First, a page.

the metal desk. “Have a seat.” He motioned with his hand for him to sit back
down.

“I’ll stand, if you don’t mind.” Parker knew he was being
difficult, but this whole scene put him in a foul mood and he wanted to go
home.

“Whatever makes you comfortable.”

A brandy, fire, and a good book. That was what would make
him comfortable. But it didn’t look like that was going to happen.

“How has the class been for you?”

“Fine. It served its purpose.”

“Really?” He crossed his legs at the ankles.

He was a striking man who had very good taste in designer
clothes. Every time Dr. Cross stood in front of the class, he was extremely
meticulous. His dirty blond hair hung longer than one would expect for a doctor
of his caliber, but he was eclectic and that intrigued Parker. Not that he gave
the doctor much thought during the week when he wasn’t in his presence, but he
did find the man interesting. At least when he wasn’t going on about how one
should control impulses and improve verbal communication skills.

“Was there something else?” Parker didn’t feel comfortable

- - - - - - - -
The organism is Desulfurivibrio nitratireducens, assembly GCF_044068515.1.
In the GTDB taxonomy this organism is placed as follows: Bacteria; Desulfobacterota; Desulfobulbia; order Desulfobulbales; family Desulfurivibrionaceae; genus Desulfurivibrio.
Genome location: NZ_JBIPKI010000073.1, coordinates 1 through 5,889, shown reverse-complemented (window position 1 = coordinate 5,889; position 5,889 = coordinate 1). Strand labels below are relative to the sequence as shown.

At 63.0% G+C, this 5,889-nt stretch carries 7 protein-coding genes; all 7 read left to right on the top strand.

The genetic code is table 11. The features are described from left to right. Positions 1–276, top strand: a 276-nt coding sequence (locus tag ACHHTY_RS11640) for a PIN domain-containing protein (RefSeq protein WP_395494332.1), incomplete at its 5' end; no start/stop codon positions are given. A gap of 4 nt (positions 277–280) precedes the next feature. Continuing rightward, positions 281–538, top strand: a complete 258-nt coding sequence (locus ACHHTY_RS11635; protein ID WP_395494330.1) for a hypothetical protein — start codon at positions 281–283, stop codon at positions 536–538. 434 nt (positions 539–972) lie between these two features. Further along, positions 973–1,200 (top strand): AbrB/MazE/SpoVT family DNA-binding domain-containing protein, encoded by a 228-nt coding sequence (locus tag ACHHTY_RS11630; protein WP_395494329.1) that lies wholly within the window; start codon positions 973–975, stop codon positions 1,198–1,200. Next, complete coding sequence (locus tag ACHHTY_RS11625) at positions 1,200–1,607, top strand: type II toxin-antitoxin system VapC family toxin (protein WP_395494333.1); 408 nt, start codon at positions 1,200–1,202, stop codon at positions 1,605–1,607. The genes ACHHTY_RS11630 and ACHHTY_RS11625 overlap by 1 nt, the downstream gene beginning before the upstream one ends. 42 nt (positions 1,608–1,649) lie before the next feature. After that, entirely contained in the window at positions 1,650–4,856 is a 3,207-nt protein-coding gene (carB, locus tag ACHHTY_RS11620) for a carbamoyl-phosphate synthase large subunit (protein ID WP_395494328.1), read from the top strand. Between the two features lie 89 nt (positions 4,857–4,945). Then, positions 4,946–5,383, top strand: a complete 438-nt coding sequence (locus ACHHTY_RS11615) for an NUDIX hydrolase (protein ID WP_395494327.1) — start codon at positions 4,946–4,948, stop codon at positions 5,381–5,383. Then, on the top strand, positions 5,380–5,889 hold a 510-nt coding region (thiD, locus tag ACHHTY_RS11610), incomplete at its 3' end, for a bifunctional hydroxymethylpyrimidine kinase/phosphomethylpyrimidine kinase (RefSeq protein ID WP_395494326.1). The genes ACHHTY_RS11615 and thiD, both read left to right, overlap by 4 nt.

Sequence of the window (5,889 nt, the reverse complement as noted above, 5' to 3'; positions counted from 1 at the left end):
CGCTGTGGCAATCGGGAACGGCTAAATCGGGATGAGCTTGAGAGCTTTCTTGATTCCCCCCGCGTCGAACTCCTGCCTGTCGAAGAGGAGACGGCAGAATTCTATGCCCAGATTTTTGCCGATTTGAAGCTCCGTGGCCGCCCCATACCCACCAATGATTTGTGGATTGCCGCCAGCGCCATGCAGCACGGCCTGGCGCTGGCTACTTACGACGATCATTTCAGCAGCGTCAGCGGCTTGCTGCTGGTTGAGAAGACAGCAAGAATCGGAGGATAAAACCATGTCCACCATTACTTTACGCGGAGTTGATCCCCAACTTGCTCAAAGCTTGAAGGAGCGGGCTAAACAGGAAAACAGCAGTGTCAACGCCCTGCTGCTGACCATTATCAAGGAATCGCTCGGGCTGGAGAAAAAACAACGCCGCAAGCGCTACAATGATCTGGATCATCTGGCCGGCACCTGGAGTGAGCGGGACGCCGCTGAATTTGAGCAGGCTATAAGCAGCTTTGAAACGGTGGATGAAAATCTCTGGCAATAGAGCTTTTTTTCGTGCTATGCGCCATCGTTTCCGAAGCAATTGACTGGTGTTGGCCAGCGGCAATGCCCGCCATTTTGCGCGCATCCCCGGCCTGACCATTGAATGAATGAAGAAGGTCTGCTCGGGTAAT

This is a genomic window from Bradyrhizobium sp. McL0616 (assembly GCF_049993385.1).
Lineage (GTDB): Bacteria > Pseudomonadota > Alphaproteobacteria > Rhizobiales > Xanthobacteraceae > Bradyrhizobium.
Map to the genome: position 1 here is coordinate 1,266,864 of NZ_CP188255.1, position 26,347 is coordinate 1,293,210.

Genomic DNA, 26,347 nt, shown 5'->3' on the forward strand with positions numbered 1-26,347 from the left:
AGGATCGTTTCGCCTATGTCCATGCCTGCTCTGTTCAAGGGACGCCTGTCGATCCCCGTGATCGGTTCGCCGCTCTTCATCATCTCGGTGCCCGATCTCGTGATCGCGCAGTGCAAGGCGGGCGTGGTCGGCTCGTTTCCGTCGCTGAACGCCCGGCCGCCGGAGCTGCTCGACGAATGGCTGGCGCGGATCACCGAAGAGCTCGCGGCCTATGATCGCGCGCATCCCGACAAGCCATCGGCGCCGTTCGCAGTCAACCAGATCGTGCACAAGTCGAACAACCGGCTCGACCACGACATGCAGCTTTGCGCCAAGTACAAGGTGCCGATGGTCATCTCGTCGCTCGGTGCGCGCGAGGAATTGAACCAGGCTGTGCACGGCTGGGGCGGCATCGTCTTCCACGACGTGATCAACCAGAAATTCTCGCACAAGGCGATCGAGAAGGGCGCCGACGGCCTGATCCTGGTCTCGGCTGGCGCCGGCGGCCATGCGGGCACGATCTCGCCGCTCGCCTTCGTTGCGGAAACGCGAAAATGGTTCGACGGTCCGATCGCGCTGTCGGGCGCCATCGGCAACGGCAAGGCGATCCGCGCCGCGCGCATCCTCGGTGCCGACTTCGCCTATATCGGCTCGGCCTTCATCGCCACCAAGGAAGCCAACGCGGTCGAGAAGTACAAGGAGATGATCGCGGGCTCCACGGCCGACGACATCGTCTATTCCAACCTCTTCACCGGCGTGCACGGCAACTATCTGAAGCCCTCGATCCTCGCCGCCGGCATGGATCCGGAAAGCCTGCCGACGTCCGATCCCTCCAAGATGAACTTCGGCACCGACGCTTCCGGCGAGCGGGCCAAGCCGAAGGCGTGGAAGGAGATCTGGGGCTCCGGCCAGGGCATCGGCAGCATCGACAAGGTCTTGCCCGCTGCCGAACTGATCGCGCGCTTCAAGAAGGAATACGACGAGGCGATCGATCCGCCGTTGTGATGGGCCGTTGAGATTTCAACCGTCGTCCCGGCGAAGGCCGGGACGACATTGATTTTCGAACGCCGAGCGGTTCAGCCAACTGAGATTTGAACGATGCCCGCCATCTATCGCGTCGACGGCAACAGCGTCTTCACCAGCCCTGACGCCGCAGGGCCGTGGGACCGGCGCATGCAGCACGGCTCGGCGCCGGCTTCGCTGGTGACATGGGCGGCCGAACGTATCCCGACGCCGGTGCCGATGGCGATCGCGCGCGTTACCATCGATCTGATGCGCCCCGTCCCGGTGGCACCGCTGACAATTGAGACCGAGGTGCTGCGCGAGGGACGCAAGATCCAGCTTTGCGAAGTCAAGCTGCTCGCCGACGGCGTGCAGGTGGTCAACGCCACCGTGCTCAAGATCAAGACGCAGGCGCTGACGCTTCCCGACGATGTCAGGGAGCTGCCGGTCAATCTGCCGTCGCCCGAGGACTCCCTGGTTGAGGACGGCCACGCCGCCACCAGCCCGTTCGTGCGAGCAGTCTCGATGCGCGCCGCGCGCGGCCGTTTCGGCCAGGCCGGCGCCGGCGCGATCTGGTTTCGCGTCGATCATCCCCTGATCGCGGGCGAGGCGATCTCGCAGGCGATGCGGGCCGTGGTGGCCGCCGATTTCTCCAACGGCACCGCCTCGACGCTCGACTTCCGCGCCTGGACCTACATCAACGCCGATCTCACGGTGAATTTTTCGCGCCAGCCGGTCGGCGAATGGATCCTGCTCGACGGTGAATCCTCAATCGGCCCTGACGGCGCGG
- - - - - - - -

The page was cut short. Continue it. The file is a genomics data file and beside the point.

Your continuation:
discussing the reason he was there in the first place, and he wanted out before
he had to make excuses.

“I’m just curious to know if you’ve gotten anything out of
this course.”

“Do you have a one-on-one session with all of the
participants in the class?” Parker asked. “Or am I special?”

“Only the ones who don’t seem to participate at all,” he
countered. “I think this might be the first time I’ve heard you speak in five
weeks.”

“I see.” Parker glanced up at the wall on the clock, trying
to prove a point. “Look, I’ve put my time in and I’ll be here next week. I’ve
completed my obligation.”

“Have you?” Dr. Cross arched a brow at him.

“I’m sure we can appreciate we’re both busy men, so if there
isn’t anything else, I’d like to go home. I have a rather early morning.”

“I can appreciate that.” He smiled and Parker noticed just
how incredibly white his teeth were. He wondered how he didn’t notice that
before. Then he wondered why the hell he cared how white the man’s teeth were.
It shouldn’t have mattered.